Purpose: To present the clinical characteristics of a group of patients with the diagnosis of chiasmal syndrome who attended a large ophthalmological institute.
Methods: Retrospective, observational clinical study with the review of medical records of patients with a diagnosis of chiasmal syndrome. The following variables were assessed: demographic characteristics, chief complaint upon presentation, best-corrected visual acuity (BCVA), presence or absence of diplopia, pupillary responses, optic nerve head morphology, etiology, and results from the ancillary tests including Ishihara test, Goldmann visual field (GVF) perimetry and neuroimaging.
Results: A total of 104 met the inclusion criteria, with a median age of 52 years (range 4-86 years). Fifty-four patients (51.9%) were referred to our institution with a diagnosis of a causative etiology for chiasmal syndrome, while in 50 (48.1%) the diagnosis was performed at our center. The most common presenting symptom was low visual acuity in 57 patients (54.8%), and the most common GVF defect was bitemporal hemianopsia in 39 patients (78 eyes, 39.8%). Pupillary abnormalities were present in 58 patients (55.7%), the optic nerve revealed pallor at any degree in 67 patients (64.4%) and the Ishihara test was affected in 65 patients (62.5%). The most common diagnosis was pituitary macroadenoma.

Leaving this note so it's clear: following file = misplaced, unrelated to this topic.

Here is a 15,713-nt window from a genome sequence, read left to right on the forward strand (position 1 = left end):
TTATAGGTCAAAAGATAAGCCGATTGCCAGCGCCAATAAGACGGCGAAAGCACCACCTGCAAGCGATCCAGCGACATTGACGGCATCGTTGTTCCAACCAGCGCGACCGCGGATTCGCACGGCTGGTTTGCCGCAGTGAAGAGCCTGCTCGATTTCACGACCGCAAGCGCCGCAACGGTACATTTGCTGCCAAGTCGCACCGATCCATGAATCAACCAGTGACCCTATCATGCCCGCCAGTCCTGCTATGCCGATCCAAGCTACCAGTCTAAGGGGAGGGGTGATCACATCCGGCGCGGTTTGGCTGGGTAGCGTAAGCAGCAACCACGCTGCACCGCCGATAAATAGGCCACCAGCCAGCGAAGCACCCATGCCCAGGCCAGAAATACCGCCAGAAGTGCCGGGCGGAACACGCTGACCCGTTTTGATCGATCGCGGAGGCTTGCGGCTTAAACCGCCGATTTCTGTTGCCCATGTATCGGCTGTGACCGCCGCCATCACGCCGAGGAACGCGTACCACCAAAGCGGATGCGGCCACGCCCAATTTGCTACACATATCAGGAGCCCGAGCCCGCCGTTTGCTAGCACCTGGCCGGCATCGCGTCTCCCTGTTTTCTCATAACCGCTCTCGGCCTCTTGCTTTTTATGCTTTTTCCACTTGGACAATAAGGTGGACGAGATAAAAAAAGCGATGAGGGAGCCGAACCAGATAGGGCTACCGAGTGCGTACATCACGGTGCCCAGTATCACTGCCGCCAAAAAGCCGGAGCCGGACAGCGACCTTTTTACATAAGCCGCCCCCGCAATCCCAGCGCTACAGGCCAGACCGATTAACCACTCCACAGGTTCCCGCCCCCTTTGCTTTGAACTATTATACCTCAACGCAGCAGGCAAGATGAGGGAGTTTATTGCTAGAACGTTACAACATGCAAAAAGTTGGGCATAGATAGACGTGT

Conclusion: The ophthalmologist participates in the diagnosis and rehabilitation of patients with chiasmal syndrome. Low visual acuity is the most common symptom at presentation, and bitemporal hemianopia the most frequent GVF defect. Examination of the optic nerve head and pupillary responses, and ancillary tests including Ishihara test and neuroimaging are relevant for diagnosis.
Keywords: Bitemporal hemianopsia; Chiasmal syndrome; Intracranial tumor; Ishihara test; Perimetry.